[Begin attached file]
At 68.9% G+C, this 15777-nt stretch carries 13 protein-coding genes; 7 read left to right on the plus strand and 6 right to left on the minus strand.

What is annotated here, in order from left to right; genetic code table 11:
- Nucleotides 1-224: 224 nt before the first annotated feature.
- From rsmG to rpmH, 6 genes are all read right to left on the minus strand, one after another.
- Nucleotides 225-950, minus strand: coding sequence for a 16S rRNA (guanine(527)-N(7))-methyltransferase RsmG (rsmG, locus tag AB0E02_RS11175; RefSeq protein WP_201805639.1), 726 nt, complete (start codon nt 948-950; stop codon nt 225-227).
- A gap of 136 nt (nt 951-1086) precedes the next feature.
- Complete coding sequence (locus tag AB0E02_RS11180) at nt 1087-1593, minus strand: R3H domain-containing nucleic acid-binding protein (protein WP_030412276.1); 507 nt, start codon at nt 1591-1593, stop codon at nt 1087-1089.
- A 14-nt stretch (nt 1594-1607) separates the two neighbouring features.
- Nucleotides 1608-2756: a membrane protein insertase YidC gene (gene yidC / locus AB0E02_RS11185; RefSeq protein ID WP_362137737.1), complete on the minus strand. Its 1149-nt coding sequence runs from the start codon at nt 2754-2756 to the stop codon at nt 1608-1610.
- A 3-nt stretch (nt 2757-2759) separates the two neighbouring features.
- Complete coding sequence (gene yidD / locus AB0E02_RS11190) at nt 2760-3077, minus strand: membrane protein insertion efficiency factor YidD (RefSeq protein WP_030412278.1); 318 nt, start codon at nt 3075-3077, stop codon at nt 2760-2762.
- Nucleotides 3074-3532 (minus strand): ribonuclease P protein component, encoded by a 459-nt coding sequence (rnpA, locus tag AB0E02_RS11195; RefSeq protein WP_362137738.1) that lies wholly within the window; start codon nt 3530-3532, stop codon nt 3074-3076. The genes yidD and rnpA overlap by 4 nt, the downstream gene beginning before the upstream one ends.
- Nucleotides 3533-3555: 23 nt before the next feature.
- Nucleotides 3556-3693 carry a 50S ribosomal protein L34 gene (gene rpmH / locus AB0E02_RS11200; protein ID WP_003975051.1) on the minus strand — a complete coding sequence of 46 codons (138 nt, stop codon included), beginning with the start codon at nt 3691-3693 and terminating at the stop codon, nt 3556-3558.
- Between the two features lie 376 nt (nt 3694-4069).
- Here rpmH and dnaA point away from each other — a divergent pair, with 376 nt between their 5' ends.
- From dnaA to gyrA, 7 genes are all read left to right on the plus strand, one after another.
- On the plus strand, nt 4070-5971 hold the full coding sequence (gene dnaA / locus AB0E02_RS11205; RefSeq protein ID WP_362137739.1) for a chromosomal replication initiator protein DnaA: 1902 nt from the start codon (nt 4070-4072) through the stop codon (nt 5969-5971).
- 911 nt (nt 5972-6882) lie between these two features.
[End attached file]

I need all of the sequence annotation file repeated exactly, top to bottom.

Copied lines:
At 68.9% G+C, this 15777-nt stretch carries 13 protein-coding genes; 7 read left to right on the plus strand and 6 right to left on the minus strand.

What is annotated here, in order from left to right; genetic code table 11:
- Nucleotides 1-224: 224 nt before the first annotated feature.
- From rsmG to rpmH, 6 genes are all read right to left on the minus strand, one after another.
- Nucleotides 225-950, minus strand: coding sequence for a 16S rRNA (guanine(527)-N(7))-methyltransferase RsmG (rsmG, locus tag AB0E02_RS11175; RefSeq protein WP_201805639.1), 726 nt, complete (start codon nt 948-950; stop codon nt 225-227).
- A gap of 136 nt (nt 951-1086) precedes the next feature.
- Complete coding sequence (locus tag AB0E02_RS11180) at nt 1087-1593, minus strand: R3H domain-containing nucleic acid-binding protein (protein WP_030412276.1); 507 nt, start codon at nt 1591-1593, stop codon at nt 1087-1089.
- A 14-nt stretch (nt 1594-1607) separates the two neighbouring features.
- Nucleotides 1608-2756: a membrane protein insertase YidC gene (gene yidC / locus AB0E02_RS11185; RefSeq protein ID WP_362137737.1), complete on the minus strand. Its 1149-nt coding sequence runs from the start codon at nt 2754-2756 to the stop codon at nt 1608-1610.
- A 3-nt stretch (nt 2757-2759) separates the two neighbouring features.
- Complete coding sequence (gene yidD / locus AB0E02_RS11190) at nt 2760-3077, minus strand: membrane protein insertion efficiency factor YidD (RefSeq protein WP_030412278.1); 318 nt, start codon at nt 3075-3077, stop codon at nt 2760-2762.
- Nucleotides 3074-3532 (minus strand): ribonuclease P protein component, encoded by a 459-nt coding sequence (rnpA, locus tag AB0E02_RS11195; RefSeq protein WP_362137738.1) that lies wholly within the window; start codon nt 3530-3532, stop codon nt 3074-3076. The genes yidD and rnpA overlap by 4 nt, the downstream gene beginning before the upstream one ends.
- Nucleotides 3533-3555: 23 nt before the next feature.
- Nucleotides 3556-3693 carry a 50S ribosomal protein L34 gene (gene rpmH / locus AB0E02_RS11200; protein ID WP_003975051.1) on the minus strand — a complete coding sequence of 46 codons (138 nt, stop codon included), beginning with the start codon at nt 3691-3693 and terminating at the stop codon, nt 3556-3558.
- Between the two features lie 376 nt (nt 3694-4069).
- Here rpmH and dnaA point away from each other — a divergent pair, with 376 nt between their 5' ends.
- From dnaA to gyrA, 7 genes are all read left to right on the plus strand, one after another.
- On the plus strand, nt 4070-5971 hold the full coding sequence (gene dnaA / locus AB0E02_RS11205; RefSeq protein ID WP_362137739.1) for a chromosomal replication initiator protein DnaA: 1902 nt from the start codon (nt 4070-4072) through the stop codon (nt 5969-5971).
- 911 nt (nt 5972-6882) lie between these two features.